Australians with an Android phone don’t spend enough money to make it worthwhile to develop NFC solutions for you — at least, ZDNet says that would be one way to sum up the latest joint submission from CBA, NAB, Westpac, and Bendigo Bank to seek approval from the Australian Competition and Consumer Commission (ACCC) to collectively negotiate with Apple to gain access to the NFC element within iPhones.
“Without access to the iPhone’s NFC functionality, there simply will not be the same incentives and ability to innovate for the benefit of Australian customers on either the iPhone platform or other platforms,” the submission from the banks concludes. “Access to the NFC functionality on the Android platform alone cannot generate the same choice, competition, efficiencies, and innovation in integrated mobile wallets in Australia,” they state.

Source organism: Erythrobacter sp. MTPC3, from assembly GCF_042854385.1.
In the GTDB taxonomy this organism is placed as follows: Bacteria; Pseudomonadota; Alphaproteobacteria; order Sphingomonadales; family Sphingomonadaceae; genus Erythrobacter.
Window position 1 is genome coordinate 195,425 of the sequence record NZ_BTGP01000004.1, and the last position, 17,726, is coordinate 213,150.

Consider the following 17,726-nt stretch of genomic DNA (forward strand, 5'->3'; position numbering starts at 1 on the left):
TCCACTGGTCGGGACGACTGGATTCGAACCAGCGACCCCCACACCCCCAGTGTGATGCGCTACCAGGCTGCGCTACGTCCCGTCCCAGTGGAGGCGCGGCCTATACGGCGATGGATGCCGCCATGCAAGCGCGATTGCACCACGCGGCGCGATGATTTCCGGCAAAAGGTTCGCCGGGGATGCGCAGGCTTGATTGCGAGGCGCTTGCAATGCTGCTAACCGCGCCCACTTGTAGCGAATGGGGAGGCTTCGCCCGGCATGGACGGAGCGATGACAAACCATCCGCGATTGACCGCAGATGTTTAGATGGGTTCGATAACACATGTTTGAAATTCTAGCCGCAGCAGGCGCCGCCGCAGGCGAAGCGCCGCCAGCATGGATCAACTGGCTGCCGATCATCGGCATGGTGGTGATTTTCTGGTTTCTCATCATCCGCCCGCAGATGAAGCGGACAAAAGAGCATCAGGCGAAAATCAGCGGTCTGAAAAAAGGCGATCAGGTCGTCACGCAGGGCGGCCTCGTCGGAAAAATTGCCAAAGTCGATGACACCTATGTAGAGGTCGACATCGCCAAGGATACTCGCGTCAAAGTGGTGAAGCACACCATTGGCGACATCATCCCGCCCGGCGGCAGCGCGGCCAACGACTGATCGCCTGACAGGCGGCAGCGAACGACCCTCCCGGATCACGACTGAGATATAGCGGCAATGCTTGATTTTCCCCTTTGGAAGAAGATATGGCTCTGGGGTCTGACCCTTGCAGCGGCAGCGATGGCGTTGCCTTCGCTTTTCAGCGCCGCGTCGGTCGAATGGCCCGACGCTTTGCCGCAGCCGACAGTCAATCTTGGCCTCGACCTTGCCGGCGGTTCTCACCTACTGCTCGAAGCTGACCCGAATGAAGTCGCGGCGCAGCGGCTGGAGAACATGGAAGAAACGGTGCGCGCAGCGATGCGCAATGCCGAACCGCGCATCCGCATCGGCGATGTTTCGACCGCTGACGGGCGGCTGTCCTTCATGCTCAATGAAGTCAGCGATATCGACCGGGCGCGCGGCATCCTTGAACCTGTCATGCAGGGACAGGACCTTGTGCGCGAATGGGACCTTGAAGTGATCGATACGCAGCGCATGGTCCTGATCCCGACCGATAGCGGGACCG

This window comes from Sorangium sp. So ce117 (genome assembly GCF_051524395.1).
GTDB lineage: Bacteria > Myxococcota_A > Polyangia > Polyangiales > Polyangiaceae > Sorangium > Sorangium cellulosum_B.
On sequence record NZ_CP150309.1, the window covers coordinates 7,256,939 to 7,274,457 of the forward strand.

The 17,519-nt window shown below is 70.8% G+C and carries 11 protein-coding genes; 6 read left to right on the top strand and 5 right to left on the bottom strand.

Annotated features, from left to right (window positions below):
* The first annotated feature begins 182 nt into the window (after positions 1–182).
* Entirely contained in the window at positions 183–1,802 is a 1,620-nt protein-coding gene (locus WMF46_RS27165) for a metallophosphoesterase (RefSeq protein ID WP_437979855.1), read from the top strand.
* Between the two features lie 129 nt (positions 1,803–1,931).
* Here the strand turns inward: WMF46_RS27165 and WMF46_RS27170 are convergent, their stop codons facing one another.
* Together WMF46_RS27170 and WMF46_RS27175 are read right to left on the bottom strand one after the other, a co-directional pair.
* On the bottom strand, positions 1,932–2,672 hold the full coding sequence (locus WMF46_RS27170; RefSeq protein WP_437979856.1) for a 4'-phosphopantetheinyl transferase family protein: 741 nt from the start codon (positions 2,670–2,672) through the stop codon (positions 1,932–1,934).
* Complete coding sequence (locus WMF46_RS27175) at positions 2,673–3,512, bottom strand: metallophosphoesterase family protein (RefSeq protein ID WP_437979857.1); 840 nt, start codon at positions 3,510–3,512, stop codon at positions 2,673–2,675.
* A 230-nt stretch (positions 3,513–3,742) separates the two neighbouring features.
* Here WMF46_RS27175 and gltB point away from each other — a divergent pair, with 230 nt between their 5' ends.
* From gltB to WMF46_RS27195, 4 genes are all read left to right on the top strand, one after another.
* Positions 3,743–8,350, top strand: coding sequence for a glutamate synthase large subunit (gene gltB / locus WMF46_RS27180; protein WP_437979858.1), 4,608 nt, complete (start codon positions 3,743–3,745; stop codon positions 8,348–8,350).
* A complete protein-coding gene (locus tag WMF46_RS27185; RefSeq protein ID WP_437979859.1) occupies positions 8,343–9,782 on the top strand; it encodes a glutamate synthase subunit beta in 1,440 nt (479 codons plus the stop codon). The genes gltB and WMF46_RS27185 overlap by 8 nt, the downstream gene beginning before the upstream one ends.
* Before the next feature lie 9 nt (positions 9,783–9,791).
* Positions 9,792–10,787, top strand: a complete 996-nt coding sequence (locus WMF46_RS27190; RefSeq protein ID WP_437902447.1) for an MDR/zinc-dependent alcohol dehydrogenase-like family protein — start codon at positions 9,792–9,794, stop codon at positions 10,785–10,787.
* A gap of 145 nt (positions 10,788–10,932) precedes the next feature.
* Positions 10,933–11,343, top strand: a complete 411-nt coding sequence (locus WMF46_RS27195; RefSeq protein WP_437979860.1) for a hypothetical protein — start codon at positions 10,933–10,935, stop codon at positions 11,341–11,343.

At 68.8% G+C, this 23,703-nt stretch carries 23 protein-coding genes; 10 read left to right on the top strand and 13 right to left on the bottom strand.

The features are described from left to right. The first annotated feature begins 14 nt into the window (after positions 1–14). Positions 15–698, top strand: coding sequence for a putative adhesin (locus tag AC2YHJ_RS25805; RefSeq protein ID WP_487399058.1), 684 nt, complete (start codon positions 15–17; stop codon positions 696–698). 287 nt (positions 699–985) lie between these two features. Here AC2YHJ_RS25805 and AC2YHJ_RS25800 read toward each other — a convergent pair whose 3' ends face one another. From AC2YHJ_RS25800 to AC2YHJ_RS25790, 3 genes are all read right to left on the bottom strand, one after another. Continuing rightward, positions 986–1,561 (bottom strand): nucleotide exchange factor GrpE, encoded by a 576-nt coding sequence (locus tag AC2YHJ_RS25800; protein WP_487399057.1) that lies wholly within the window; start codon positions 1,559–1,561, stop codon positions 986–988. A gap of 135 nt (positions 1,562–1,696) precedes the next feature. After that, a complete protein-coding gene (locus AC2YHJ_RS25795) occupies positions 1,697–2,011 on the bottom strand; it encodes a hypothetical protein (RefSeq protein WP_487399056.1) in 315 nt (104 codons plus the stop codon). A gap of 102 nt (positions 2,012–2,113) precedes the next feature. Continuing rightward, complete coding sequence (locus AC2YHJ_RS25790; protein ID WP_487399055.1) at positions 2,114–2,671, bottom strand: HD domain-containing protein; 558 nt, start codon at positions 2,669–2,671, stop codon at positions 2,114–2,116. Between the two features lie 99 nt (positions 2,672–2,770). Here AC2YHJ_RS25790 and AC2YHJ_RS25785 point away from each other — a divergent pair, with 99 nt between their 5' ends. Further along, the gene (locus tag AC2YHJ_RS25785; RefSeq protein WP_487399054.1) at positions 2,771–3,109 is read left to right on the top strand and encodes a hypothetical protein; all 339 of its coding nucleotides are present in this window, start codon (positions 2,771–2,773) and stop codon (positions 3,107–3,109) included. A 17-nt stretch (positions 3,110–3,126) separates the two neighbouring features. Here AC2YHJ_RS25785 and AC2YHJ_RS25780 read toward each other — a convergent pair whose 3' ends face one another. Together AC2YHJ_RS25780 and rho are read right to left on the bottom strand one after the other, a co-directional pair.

The Australian Banks, including the top lender, National Australia Bank, have lodged a joint application with anti-trust regulators seeking approval to collectively negotiate with Apple to install their own electronic payments applications on iPhones. Apple, which operates its Apple Pay mobile payment service, doesn’t allow third-party electronic payment apps to be installed on the smartphone. The banks are seeking to be able to negotiate jointly for access to Apple’s phones without themselves being accused of violating anti-competition law.